Advantages of Facebook groups:
- They are free, and easy to create. In fact, I created a new Facebook group called “Social Network Options for Organizations” in exactly 7 minutes after I finished drafting this post, including pasting in this post as the first discussion topic.
- No IT support is needed, and Facebook is responsible for maintaining the servers.
- You can have your organization’s logo (see this one from the AAAS) emblazoned on your group site. In the case of the “Social Network Options for Organizations” site, I just added a photo of me. Assuming you have a logo already created, putting it on your group site adds another 45 seconds or so to your build time.
- They are easy to join compared with white label sites. If your potential members aren’t in Facebook yet, the sign-up time is roughly equivalent to a white label site. But for the 31 million current Facebook members (growing by 1.2 million a week), they can join your group in about 5 seconds. They just go there and click the “Join this Group” link.
- Your organization can form a network of networks. Say you want to have one network of customers or constituents and another of vendors, business partners or allies and still another of employees. In Facebook you can create all of those groups in less than an hour, and people can join whichever groups are appropriate for them.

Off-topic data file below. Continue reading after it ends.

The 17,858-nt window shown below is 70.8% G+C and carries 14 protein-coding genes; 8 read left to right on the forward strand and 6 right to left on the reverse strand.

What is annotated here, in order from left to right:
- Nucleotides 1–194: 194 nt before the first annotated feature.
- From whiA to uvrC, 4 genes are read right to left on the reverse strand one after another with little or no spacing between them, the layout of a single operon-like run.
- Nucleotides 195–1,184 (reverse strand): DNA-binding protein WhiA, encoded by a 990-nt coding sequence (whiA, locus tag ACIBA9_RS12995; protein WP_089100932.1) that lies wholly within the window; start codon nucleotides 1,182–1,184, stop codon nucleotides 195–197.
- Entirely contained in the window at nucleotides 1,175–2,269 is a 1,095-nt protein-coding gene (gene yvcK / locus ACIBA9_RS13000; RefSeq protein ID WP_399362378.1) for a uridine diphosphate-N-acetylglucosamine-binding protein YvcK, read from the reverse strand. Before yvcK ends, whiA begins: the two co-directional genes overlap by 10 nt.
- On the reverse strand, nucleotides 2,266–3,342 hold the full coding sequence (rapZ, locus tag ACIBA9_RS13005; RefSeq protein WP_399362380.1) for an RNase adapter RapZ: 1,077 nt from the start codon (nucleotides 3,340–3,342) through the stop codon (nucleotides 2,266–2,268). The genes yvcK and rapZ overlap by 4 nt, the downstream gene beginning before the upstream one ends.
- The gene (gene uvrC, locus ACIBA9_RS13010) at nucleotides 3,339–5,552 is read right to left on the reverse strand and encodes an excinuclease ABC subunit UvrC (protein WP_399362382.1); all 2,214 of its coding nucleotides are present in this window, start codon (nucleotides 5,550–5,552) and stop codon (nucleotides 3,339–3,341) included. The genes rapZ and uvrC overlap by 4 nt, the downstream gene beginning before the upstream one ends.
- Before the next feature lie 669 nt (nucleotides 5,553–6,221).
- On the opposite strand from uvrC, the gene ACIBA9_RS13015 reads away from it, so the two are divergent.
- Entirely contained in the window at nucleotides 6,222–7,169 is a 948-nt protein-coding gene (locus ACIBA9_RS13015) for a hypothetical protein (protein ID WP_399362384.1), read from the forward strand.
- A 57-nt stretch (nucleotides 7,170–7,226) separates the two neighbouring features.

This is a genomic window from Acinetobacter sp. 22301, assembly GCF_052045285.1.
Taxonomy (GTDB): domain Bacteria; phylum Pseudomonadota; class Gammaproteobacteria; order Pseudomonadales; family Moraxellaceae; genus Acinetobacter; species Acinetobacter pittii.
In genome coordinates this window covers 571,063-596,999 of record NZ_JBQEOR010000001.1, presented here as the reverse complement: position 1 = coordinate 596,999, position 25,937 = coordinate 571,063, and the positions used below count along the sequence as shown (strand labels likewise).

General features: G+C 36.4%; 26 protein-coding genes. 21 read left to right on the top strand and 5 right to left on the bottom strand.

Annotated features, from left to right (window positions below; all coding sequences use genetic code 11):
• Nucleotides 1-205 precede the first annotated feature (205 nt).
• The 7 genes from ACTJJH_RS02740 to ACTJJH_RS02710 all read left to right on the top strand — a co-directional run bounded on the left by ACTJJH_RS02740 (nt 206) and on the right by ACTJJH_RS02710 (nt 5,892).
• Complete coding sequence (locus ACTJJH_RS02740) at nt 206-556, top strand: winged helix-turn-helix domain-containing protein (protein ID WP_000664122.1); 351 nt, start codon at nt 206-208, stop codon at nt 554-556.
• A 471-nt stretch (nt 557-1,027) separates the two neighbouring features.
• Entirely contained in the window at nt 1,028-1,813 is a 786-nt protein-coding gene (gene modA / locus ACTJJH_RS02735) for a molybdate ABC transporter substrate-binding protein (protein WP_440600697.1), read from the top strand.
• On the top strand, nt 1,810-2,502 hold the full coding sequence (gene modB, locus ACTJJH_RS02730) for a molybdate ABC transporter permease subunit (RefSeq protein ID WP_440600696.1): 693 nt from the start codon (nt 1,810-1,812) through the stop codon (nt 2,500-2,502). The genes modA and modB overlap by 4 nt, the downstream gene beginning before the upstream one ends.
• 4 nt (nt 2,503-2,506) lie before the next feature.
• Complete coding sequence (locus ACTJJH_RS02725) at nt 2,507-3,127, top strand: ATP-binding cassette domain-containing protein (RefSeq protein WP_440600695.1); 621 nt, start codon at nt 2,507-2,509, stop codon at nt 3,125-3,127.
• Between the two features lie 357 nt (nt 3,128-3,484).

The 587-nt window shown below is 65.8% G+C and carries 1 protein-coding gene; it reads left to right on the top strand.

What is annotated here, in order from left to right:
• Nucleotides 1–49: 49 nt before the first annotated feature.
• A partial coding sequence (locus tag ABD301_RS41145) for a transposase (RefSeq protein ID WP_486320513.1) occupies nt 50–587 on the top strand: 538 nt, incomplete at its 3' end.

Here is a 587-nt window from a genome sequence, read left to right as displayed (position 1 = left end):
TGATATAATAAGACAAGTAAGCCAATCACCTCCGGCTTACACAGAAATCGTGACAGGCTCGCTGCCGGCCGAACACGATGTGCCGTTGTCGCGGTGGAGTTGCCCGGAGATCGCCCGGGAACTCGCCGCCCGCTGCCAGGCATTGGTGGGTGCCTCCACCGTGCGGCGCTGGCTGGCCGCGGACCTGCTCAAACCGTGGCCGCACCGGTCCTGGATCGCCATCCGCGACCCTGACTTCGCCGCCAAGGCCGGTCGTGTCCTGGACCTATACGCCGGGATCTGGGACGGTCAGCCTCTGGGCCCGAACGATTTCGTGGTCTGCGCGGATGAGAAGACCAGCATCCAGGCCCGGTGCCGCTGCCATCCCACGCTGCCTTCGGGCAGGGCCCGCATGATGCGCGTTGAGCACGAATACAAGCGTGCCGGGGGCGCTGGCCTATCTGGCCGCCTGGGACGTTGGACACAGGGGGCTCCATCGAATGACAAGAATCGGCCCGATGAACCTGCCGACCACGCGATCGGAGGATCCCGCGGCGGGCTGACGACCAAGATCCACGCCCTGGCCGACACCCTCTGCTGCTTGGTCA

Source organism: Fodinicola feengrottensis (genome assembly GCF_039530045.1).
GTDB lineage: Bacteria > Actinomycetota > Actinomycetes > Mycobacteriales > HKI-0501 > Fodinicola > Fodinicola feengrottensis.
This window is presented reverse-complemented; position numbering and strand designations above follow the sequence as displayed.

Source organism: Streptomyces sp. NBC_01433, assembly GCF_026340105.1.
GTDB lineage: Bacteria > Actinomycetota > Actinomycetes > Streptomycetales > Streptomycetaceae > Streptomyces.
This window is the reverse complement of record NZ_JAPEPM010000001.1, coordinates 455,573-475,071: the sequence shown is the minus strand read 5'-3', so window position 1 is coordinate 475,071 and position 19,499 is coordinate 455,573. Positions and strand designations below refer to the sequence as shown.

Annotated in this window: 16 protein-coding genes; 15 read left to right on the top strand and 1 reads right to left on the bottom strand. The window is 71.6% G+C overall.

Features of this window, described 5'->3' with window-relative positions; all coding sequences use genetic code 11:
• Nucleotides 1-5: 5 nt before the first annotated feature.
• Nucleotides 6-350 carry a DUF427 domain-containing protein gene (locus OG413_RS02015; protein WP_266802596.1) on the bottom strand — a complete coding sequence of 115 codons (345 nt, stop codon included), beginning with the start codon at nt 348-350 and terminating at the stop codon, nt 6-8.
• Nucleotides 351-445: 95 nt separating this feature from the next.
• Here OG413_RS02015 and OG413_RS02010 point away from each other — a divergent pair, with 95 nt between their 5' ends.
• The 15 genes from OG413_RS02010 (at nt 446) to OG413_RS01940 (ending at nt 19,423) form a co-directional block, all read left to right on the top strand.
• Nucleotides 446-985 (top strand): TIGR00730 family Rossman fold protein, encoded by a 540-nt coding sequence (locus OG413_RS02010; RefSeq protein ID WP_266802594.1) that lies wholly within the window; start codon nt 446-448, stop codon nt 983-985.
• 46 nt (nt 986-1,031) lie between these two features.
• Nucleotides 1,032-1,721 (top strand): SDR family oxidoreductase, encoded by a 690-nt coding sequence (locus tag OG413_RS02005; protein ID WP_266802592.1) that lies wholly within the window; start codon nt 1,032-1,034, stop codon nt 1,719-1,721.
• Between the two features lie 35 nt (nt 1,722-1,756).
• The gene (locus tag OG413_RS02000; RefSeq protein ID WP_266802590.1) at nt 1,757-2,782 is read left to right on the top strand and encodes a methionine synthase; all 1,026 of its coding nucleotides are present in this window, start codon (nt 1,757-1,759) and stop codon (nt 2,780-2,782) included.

- The site has advertising. This is much less intrusive in Facebook than in MySpace; just one ad per page at the most, in the left-hand navigation or on the bottom of the page. But it’s a free service, someone has to pay. Facebook offers sponsored groups, so if advertising is a big problem for your organization I think you could likely pay to not have ads.
- The feature set is basic. You can upload photos and videos and have a discussion board, as well as the Wall. You can choose not to have any of those features. The white label products likely offer more customization, but the Facebook interface is elegant and pleasing and the feature set is expanding. For example, I believe videos for groups is a new function; previously I think you could only add videos to personal profiles. And with outside companies developing applications for the Facebook platform, undoubtedly some of them will extend functionality for groups. If there is some feature you particularly need, I believe you could get a programmer to develop an application to add it for your group.
These are some of the factors to consider as you are exploring how your organization can become active in online social networking. Even if you do decide to use a white label product, you also should have a Facebook group, if for no other reason than to serve as an outpost with a link to your organization’s white-label site. If you don’t create a Facebook group for your organization, someone else likely will.